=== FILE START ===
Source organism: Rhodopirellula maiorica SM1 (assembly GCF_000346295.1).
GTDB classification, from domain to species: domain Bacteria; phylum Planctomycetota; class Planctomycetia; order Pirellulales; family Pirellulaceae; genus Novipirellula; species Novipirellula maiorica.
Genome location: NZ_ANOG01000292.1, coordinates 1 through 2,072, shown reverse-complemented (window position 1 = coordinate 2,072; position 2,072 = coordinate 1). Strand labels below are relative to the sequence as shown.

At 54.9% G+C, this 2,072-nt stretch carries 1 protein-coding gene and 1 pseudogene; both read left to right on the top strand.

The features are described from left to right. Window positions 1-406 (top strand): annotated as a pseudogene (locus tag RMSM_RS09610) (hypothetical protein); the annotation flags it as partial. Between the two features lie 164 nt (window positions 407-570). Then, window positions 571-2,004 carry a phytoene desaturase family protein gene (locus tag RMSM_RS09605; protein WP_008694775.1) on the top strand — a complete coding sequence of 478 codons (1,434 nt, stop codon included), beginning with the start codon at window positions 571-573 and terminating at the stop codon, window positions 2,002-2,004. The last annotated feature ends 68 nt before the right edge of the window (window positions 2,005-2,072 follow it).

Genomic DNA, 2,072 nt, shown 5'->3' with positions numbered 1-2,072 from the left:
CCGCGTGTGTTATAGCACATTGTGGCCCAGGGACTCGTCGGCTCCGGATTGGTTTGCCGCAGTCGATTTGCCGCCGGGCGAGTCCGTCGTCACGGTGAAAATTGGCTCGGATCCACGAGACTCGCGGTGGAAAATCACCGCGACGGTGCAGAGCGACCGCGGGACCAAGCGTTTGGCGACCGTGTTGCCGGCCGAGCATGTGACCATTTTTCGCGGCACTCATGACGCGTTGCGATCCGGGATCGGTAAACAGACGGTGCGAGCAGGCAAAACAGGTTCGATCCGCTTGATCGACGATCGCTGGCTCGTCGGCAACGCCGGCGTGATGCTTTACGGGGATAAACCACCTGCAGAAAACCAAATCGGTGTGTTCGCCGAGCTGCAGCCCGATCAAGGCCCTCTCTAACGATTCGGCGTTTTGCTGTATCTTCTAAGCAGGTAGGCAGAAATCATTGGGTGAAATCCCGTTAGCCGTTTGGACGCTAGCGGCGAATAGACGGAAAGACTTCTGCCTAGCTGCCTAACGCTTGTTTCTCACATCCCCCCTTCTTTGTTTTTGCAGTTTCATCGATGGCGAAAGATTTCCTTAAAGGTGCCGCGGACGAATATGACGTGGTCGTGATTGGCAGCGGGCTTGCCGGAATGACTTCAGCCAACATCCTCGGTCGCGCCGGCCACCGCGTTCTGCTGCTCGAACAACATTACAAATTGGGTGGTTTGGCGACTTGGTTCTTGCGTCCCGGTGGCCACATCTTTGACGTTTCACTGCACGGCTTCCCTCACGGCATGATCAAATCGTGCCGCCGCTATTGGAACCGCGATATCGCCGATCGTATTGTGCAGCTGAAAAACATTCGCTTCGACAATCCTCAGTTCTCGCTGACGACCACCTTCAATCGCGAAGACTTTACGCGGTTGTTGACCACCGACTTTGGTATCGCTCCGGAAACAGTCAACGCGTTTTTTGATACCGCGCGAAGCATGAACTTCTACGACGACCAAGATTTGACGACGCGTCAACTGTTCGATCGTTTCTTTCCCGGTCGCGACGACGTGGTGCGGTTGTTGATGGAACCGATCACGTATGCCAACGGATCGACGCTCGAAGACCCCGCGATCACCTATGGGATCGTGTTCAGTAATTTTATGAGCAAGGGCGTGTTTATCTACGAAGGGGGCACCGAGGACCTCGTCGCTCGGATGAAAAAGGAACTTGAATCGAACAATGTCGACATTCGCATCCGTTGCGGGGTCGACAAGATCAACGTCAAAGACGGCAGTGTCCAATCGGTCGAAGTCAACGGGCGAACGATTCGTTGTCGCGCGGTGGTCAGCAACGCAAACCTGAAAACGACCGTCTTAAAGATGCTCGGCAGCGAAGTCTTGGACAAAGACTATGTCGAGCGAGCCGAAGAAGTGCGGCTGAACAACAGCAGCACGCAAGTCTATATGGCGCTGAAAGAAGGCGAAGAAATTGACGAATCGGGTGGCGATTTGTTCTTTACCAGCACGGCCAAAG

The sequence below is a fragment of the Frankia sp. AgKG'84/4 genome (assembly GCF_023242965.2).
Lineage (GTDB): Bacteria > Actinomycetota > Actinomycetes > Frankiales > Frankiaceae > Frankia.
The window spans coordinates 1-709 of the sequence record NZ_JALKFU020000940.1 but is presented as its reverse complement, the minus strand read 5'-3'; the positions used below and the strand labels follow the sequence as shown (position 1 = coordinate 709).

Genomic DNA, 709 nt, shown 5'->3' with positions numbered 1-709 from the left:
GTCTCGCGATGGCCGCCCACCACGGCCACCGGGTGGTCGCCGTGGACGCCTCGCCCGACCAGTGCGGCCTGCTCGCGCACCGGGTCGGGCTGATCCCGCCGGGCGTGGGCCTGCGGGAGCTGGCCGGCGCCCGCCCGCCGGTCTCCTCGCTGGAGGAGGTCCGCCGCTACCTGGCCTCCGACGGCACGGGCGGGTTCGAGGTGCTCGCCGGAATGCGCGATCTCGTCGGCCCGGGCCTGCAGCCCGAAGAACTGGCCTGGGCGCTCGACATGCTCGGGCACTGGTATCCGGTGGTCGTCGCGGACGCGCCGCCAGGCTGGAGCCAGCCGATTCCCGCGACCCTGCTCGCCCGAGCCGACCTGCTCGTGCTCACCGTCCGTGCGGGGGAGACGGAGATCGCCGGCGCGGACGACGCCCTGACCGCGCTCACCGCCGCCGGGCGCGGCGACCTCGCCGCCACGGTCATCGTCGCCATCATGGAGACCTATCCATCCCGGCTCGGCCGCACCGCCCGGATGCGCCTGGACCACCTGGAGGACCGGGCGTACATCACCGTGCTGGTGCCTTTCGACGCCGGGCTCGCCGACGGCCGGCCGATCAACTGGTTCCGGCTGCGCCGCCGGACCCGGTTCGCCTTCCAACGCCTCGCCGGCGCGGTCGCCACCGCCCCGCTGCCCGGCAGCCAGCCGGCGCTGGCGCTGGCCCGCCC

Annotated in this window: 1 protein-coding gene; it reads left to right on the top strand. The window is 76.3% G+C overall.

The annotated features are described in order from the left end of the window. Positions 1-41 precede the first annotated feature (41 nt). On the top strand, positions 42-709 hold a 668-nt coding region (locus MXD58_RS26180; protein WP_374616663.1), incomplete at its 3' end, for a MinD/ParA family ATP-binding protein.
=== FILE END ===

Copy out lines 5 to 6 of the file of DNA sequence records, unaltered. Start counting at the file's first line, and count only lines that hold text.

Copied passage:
The features are described from left to right. Window positions 1-406 (top strand): annotated as a pseudogene (locus tag RMSM_RS09610) (hypothetical protein); the annotation flags it as partial. Between the two features lie 164 nt (window positions 407-570). Then, window positions 571-2,004 carry a phytoene desaturase family protein gene (locus tag RMSM_RS09605; protein WP_008694775.1) on the top strand — a complete coding sequence of 478 codons (1,434 nt, stop codon included), beginning with the start codon at window positions 571-573 and terminating at the stop codon, window positions 2,002-2,004. The last annotated feature ends 68 nt before the right edge of the window (window positions 2,005-2,072 follow it).

Genomic DNA, 2,072 nt, shown 5'->3' with positions numbered 1-2,072 from the left: